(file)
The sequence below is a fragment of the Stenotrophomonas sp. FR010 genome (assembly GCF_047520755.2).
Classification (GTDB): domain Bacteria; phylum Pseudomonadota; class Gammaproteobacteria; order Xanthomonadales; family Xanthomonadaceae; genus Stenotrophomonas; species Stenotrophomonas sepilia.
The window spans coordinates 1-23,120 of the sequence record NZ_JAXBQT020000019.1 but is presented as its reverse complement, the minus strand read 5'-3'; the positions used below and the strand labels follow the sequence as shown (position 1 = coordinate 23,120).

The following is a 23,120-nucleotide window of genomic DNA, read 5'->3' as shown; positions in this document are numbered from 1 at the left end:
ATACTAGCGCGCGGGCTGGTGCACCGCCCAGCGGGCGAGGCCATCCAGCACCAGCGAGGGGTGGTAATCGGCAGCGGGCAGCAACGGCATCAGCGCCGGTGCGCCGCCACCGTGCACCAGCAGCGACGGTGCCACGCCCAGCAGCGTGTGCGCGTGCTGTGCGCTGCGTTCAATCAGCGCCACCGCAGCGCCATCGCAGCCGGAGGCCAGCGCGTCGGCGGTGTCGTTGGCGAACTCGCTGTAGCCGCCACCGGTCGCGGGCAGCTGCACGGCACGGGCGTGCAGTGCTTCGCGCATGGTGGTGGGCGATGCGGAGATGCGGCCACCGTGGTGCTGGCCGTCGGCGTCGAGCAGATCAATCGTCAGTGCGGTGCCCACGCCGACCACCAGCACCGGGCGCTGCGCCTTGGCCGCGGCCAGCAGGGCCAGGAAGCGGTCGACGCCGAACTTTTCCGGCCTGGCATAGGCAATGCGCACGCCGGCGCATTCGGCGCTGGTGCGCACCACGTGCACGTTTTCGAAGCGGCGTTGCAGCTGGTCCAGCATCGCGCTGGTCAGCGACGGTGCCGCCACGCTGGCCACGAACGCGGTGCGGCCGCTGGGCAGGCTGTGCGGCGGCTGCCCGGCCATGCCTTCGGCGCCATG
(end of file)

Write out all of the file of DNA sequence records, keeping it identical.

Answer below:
The sequence below is a fragment of the Stenotrophomonas sp. FR010 genome (assembly GCF_047520755.2).
Classification (GTDB): domain Bacteria; phylum Pseudomonadota; class Gammaproteobacteria; order Xanthomonadales; family Xanthomonadaceae; genus Stenotrophomonas; species Stenotrophomonas sepilia.
The window spans coordinates 1-23,120 of the sequence record NZ_JAXBQT020000019.1 but is presented as its reverse complement, the minus strand read 5'-3'; the positions used below and the strand labels follow the sequence as shown (position 1 = coordinate 23,120).

The following is a 23,120-nucleotide window of genomic DNA, read 5'->3' as shown; positions in this document are numbered from 1 at the left end:
ATACTAGCGCGCGGGCTGGTGCACCGCCCAGCGGGCGAGGCCATCCAGCACCAGCGAGGGGTGGTAATCGGCAGCGGGCAGCAACGGCATCAGCGCCGGTGCGCCGCCACCGTGCACCAGCAGCGACGGTGCCACGCCCAGCAGCGTGTGCGCGTGCTGTGCGCTGCGTTCAATCAGCGCCACCGCAGCGCCATCGCAGCCGGAGGCCAGCGCGTCGGCGGTGTCGTTGGCGAACTCGCTGTAGCCGCCACCGGTCGCGGGCAGCTGCACGGCACGGGCGTGCAGTGCTTCGCGCATGGTGGTGGGCGATGCGGAGATGCGGCCACCGTGGTGCTGGCCGTCGGCGTCGAGCAGATCAATCGTCAGTGCGGTGCCCACGCCGACCACCAGCACCGGGCGCTGCGCCTTGGCCGCGGCCAGCAGGGCCAGGAAGCGGTCGACGCCGAACTTTTCCGGCCTGGCATAGGCAATGCGCACGCCGGCGCATTCGGCGCTGGTGCGCACCACGTGCACGTTTTCGAAGCGGCGTTGCAGCTGGTCCAGCATCGCGCTGGTCAGCGACGGTGCCGCCACGCTGGCCACGAACGCGGTGCGGCCGCTGGGCAGGCTGTGCGGCGGCTGCCCGGCCATGCCTTCGGCGCCATG